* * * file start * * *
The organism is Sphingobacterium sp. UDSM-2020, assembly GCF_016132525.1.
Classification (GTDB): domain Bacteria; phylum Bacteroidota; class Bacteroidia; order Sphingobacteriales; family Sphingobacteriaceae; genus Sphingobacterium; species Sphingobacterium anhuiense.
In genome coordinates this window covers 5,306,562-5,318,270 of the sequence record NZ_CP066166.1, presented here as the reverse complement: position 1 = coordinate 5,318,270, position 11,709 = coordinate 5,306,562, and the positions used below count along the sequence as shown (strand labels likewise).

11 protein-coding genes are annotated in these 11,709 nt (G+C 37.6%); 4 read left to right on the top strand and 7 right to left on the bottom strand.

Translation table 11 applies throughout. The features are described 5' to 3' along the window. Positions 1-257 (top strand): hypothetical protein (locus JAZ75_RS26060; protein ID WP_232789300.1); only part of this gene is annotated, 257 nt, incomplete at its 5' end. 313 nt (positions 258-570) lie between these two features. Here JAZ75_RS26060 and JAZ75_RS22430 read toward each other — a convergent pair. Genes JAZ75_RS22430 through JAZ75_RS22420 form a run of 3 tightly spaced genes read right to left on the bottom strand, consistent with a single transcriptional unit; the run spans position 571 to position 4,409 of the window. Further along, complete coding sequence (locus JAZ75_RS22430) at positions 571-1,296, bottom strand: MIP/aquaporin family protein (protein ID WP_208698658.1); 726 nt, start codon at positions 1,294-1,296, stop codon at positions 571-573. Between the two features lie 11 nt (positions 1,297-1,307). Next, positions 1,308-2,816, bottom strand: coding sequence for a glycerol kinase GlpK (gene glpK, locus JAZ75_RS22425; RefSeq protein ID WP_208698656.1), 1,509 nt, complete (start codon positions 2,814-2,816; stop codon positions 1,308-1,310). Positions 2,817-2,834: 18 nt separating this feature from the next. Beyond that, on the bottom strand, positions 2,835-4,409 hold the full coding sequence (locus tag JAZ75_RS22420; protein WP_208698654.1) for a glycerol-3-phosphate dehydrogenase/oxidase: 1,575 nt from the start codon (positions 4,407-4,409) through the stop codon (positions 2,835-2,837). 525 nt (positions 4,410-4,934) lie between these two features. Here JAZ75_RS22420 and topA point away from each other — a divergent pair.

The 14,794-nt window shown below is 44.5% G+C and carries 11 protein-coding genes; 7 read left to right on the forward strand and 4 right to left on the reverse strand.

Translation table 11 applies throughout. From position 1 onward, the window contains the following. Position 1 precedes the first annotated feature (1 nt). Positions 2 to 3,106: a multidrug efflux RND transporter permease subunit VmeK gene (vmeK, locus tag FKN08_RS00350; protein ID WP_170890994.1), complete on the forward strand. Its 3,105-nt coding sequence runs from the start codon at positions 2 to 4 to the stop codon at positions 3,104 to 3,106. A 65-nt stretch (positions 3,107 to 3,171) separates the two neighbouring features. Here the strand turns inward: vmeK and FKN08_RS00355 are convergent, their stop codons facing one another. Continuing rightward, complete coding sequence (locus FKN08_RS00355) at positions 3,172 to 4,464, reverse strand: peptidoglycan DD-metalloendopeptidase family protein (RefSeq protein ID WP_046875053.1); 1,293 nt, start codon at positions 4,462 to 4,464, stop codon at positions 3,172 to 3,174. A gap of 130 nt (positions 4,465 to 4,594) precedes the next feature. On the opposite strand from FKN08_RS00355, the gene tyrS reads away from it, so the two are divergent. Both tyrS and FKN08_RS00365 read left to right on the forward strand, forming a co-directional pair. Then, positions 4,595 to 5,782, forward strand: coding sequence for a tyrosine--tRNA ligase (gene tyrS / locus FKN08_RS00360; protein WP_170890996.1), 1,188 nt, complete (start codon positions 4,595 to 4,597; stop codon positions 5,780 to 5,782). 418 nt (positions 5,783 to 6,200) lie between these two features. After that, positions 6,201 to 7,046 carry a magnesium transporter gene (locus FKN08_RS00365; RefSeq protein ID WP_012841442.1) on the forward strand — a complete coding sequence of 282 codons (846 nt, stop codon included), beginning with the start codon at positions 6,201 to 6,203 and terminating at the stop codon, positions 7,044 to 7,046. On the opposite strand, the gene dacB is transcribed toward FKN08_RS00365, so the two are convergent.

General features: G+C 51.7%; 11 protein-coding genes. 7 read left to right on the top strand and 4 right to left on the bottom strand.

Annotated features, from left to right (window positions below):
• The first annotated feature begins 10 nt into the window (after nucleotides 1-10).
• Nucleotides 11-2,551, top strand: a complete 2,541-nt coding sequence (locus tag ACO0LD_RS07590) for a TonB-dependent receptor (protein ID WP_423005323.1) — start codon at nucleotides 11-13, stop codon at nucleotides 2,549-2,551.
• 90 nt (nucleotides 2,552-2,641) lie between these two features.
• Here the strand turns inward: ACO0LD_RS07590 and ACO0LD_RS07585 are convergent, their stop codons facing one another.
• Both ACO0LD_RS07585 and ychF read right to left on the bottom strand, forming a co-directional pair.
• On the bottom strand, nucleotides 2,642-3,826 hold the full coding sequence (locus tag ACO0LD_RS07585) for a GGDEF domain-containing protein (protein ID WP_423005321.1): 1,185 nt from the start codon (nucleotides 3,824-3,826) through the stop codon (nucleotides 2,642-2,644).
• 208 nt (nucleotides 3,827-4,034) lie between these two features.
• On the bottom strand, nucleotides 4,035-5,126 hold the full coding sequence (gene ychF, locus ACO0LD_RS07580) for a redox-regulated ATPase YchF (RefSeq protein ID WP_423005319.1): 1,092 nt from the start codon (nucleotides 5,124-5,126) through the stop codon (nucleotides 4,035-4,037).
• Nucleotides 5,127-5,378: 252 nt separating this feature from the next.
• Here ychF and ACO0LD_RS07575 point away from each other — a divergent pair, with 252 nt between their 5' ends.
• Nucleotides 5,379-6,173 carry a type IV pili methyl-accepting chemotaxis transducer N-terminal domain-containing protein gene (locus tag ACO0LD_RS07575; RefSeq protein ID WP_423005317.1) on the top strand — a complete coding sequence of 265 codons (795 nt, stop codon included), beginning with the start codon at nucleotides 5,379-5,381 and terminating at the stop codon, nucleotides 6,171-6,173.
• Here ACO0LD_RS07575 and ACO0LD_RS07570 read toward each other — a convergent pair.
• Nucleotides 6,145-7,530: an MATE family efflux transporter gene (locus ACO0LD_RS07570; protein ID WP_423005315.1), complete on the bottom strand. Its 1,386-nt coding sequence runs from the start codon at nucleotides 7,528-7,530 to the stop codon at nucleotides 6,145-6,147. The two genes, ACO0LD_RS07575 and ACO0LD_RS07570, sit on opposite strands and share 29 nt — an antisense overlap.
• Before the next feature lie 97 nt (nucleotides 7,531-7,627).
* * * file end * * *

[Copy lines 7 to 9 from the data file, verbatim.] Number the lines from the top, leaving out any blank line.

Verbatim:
Translation table 11 applies throughout. From position 1 onward, the window contains the following. Position 1 precedes the first annotated feature (1 nt). Positions 2 to 3,106: a multidrug efflux RND transporter permease subunit VmeK gene (vmeK, locus tag FKN08_RS00350; protein ID WP_170890994.1), complete on the forward strand. Its 3,105-nt coding sequence runs from the start codon at positions 2 to 4 to the stop codon at positions 3,104 to 3,106. A 65-nt stretch (positions 3,107 to 3,171) separates the two neighbouring features. Here the strand turns inward: vmeK and FKN08_RS00355 are convergent, their stop codons facing one another. Continuing rightward, complete coding sequence (locus FKN08_RS00355) at positions 3,172 to 4,464, reverse strand: peptidoglycan DD-metalloendopeptidase family protein (RefSeq protein ID WP_046875053.1); 1,293 nt, start codon at positions 4,462 to 4,464, stop codon at positions 3,172 to 3,174. A gap of 130 nt (positions 4,465 to 4,594) precedes the next feature. On the opposite strand from FKN08_RS00355, the gene tyrS reads away from it, so the two are divergent. Both tyrS and FKN08_RS00365 read left to right on the forward strand, forming a co-directional pair. Then, positions 4,595 to 5,782, forward strand: coding sequence for a tyrosine--tRNA ligase (gene tyrS / locus FKN08_RS00360; protein WP_170890996.1), 1,188 nt, complete (start codon positions 4,595 to 4,597; stop codon positions 5,780 to 5,782). 418 nt (positions 5,783 to 6,200) lie between these two features. After that, positions 6,201 to 7,046 carry a magnesium transporter gene (locus FKN08_RS00365; RefSeq protein ID WP_012841442.1) on the forward strand — a complete coding sequence of 282 codons (846 nt, stop codon included), beginning with the start codon at positions 6,201 to 6,203 and terminating at the stop codon, positions 7,044 to 7,046. On the opposite strand, the gene dacB is transcribed toward FKN08_RS00365, so the two are convergent.

General features: G+C 51.7%; 11 protein-coding genes. 7 read left to right on the top strand and 4 right to left on the bottom strand.

Annotated features, from left to right (window positions below):